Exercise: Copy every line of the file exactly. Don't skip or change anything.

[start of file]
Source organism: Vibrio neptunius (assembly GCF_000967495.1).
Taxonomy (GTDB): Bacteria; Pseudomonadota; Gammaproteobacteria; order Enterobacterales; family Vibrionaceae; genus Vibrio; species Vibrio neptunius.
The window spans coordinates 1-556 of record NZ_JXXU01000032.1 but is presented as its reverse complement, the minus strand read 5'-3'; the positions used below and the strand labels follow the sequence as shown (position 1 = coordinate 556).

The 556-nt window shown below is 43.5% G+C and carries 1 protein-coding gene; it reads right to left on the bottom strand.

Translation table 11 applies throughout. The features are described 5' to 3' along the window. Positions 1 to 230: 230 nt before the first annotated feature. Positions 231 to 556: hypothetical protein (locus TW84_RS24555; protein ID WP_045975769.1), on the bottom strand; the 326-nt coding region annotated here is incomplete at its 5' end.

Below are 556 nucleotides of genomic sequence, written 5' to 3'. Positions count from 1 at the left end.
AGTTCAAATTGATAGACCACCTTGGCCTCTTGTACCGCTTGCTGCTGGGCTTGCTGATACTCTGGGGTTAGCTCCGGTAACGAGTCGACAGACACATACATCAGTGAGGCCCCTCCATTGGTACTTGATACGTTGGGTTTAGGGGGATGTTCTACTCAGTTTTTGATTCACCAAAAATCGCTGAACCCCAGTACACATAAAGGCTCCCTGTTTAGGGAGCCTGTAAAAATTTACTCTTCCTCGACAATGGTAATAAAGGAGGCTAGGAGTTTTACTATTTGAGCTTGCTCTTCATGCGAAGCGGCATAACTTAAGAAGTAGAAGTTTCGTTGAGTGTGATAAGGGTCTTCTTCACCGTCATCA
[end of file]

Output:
Source organism: Vibrio neptunius (assembly GCF_000967495.1).
Taxonomy (GTDB): Bacteria; Pseudomonadota; Gammaproteobacteria; order Enterobacterales; family Vibrionaceae; genus Vibrio; species Vibrio neptunius.
The window spans coordinates 1-556 of record NZ_JXXU01000032.1 but is presented as its reverse complement, the minus strand read 5'-3'; the positions used below and the strand labels follow the sequence as shown (position 1 = coordinate 556).

The 556-nt window shown below is 43.5% G+C and carries 1 protein-coding gene; it reads right to left on the bottom strand.

Translation table 11 applies throughout. The features are described 5' to 3' along the window. Positions 1 to 230: 230 nt before the first annotated feature. Positions 231 to 556: hypothetical protein (locus TW84_RS24555; protein ID WP_045975769.1), on the bottom strand; the 326-nt coding region annotated here is incomplete at its 5' end.

Below are 556 nucleotides of genomic sequence, written 5' to 3'. Positions count from 1 at the left end.
AGTTCAAATTGATAGACCACCTTGGCCTCTTGTACCGCTTGCTGCTGGGCTTGCTGATACTCTGGGGTTAGCTCCGGTAACGAGTCGACAGACACATACATCAGTGAGGCCCCTCCATTGGTACTTGATACGTTGGGTTTAGGGGGATGTTCTACTCAGTTTTTGATTCACCAAAAATCGCTGAACCCCAGTACACATAAAGGCTCCCTGTTTAGGGAGCCTGTAAAAATTTACTCTTCCTCGACAATGGTAATAAAGGAGGCTAGGAGTTTTACTATTTGAGCTTGCTCTTCATGCGAAGCGGCATAACTTAAGAAGTAGAAGTTTCGTTGAGTGTGATAAGGGTCTTCTTCACCGTCATCA